bad breeding band

Bad Breeding

Agit-punk quartet Bad Breeding's new LP Divide is a fast and furious postcard to post-Brexit Britain. Frontman Christopher Dodd makes us a collage to explain its motives...

Anita Awbi
  • By Anita Awbi
  • 6 Apr 2017
  • min read
Agit-punk quartet Bad Breeding have delivered an early contender for Album of the Year with their frenetic new LP, Divide.

Landing tomorrow (7 April), it’s a fast and furious postcard to post-Brexit Britain, a nod to the chaos and calamity that ruled the referendum and defined the ensuing fall-out.

With tracks such as Loss, Leaving, Entrenched and Whip Hand, they confront our confusing times head on, letting personal introspection and political nous shape their message. Theirs is a vital voice, cutting through the background noise with visceral lyrics and a relentless rhythm.

To celebrate the release of the record, Christopher Dodd made us a collage explaining the band’s motives. He also lets us in on their musical manifesto in our Q&A below…

bad breeding band
What goes into a Bad Breeding track?
There’s no real science to it. We tend to work on parts at home and then come together to draw things out from what people have made on their own. Once there’s a base to work from we’ll just crack on with it together as a four. I’d like to think that we’re not too precious with what we make, as long as the initial idea has some substance to it and we can justify it as an idea then it’s already halfway there. With work and other stuff going on, we don’t usually have the time to craft and spend hours stressing over parts and transitions. Working fast has always been pretty necessary.

What’s the thinking behind your new record?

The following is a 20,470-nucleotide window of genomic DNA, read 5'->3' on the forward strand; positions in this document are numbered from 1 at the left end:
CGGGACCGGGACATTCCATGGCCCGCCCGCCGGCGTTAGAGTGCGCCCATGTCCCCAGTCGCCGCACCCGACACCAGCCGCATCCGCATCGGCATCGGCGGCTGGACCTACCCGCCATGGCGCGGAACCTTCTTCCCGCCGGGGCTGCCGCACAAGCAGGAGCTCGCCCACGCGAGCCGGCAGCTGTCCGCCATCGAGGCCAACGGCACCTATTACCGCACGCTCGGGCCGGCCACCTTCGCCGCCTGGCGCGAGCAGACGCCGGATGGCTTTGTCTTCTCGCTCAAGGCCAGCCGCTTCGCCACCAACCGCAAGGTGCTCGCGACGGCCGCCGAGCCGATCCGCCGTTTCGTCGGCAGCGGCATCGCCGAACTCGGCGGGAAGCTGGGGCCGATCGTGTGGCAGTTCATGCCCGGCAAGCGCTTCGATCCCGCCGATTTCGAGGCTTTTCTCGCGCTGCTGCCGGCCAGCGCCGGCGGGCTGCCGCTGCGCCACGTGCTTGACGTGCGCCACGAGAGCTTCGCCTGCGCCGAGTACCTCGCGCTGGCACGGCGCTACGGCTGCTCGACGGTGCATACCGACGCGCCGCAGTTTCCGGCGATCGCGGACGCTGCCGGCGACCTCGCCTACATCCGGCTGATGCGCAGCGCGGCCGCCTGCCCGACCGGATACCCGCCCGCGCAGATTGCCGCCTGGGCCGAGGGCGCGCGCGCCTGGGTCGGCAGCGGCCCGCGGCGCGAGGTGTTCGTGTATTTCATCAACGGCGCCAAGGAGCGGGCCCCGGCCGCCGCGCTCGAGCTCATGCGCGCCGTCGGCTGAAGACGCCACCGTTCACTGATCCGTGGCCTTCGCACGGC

It was put together under the narrative of the referendum on Britain's place in the European Union so some of the songs have been informed by those debates. That period last spring conjured up some particularly conflicting ideas and arguments and Divide sought to mirror some of that uncertainty. It’s not totally political, though, and some of the songs on the record deal with our own personal difficulties too. One thing we wanted to progress from the first record was examining ways of threading pieces together more conceptually. Making it during the past year obviously presented us with some obvious political and cultural ways of shaping that narrative, but we also wanted to do that through production too. Working with Ben Greenberg was perfect in that sense, it opened up the opportunity to explore some of the more industrial language we wanted to sit beneath the songs.

How does the outside world influence your sound?
Most of what I do lyrically is dependent on a lot of broader discussions and conversations being had. As a group of four people we’re quite insular, but most of what I have tended to write about has relied on events beyond us. In terms of the sound, I think that detachment that we encounter here in Stevenage is particularly important. Being from a place demonised by certain elements of the media and abused by policies implemented by successive inadequate governments is always going to have some sort of bearing on your creative output. There’s a lot to write about here.

What purpose/s does music serve in the world?
I think that’s a matter for the individual. We’re so inundated with content that finding things you like or don’t like has never been easier. For some it’s just another part of the consumer wheel, while others hold it more dearly. For us as a band it’s a form of release, an outlet from work and the chance to explore particular emotions that other people might be feeling too.

How do you want people to interact with your new record?
In some ways our opinion of what people should do with it is irrelevant. Once it’s made and out there to listen to, people are free to do whatever they want with it. We've always been careful not to be too ‘preachy’ - most of what we make is us trying to make sense of what’s going on around us. The content is subjective and open to interpretation once it’s out. I guess we’d hope that people come away from it with some sort of opinion one way or another, whether they enjoy it or hate it. Indifference would be a failure in that regard.  //

Bad Breeding's Divide is out on 7 April via La Vida Es un Mus. Order it here

The band will also host a two-night residency at London's Sebright Arms on 14 and 15 April, and have announced guests for each night:
Friday 14 April - w/State Funeral and Drahla
Saturday 15 April - w/Runt and Hotel Lux